Good questions. I'm far from the expert that Elaine is, but;Whats the problem that lime and gypsum is exacerbate? And how do you till in the compost when you aren't doing any tillage? Also if the indigenous biology knows how to deal with it why would add any in compost?
In this context it's assumed that lime/gypsum will help clay based soils flocculate and improve structure - other people decide to lean on it to do other things, such as supply calcium into a system that sells calcium out the gate, or to "sweeten" soil that's being degraded by being hungry
Locally, you see a lot of this - clearing bush off land and then killing off the native biology/mycorrhizae by using tillage and brassicas (non-mycorrhizal hosts) and then rebooting the system with new grass species and fertiliser (because the mycorrizae are no longer there to feed the pasture, hence the bright yellow + p!ss patch appearance)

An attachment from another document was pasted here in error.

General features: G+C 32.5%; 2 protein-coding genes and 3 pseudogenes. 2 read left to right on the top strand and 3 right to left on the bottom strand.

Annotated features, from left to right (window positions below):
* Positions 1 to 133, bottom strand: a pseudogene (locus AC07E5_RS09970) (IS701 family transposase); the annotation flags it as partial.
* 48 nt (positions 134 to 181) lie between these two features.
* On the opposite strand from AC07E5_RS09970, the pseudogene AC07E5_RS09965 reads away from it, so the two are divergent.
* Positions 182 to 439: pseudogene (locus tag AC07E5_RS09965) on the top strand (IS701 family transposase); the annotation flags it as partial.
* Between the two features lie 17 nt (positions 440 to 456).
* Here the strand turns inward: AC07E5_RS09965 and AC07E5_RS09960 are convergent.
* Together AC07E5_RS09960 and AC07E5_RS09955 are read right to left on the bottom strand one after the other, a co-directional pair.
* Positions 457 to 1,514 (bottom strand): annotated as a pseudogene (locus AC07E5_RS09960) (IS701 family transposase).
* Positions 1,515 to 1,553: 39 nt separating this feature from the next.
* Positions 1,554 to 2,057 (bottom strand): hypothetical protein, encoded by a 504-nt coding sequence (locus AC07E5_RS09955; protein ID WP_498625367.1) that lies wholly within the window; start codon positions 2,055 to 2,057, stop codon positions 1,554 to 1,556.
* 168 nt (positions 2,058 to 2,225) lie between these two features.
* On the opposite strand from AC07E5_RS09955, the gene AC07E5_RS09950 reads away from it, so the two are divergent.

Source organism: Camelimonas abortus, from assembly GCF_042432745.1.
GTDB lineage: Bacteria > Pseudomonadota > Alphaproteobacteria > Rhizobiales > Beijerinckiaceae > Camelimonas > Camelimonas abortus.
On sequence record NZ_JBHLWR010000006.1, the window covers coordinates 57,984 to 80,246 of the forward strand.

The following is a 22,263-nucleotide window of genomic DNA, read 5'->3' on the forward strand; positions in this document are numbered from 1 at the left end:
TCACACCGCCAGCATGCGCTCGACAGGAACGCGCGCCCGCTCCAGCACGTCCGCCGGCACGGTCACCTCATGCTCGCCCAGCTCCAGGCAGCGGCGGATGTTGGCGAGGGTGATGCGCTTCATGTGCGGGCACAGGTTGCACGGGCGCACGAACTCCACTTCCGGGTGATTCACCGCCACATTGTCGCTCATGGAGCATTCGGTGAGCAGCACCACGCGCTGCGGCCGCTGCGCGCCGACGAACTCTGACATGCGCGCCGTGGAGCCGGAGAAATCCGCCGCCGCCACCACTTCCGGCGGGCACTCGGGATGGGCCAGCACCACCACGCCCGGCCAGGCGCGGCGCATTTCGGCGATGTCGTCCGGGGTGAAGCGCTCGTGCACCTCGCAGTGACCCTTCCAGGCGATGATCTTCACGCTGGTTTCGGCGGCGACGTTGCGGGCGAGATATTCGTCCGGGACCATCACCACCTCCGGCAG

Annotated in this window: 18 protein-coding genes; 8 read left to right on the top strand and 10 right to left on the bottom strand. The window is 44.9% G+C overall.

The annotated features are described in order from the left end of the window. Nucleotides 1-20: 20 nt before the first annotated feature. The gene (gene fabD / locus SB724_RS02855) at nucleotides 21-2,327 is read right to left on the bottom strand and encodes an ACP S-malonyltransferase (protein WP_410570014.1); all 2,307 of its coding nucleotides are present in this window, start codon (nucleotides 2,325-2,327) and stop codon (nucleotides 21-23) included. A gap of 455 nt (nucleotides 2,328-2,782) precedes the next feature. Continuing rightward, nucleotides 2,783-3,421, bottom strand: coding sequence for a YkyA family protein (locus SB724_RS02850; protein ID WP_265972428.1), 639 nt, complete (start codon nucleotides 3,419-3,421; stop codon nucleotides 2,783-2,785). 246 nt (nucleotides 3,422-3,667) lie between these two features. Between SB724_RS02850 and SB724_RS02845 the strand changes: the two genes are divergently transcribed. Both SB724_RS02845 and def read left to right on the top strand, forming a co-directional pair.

In this relatively inert substrate, it could be more beneficial to till in compost than simply leave it on the surface to blow away, anything that could have helped the process has largely been killed off anyway.
We just "sheet compost" by wasting a heap of grass early in the season and letting the soil do what soil does.
It's contextual, we have a much different context to if we were, say, trying to get plants reestablished on an old quarry or floodbank that is bare soil. That biology is going to starve quickly without a food source (plant exudates and litter) so compost is the quick way to deliver dinner.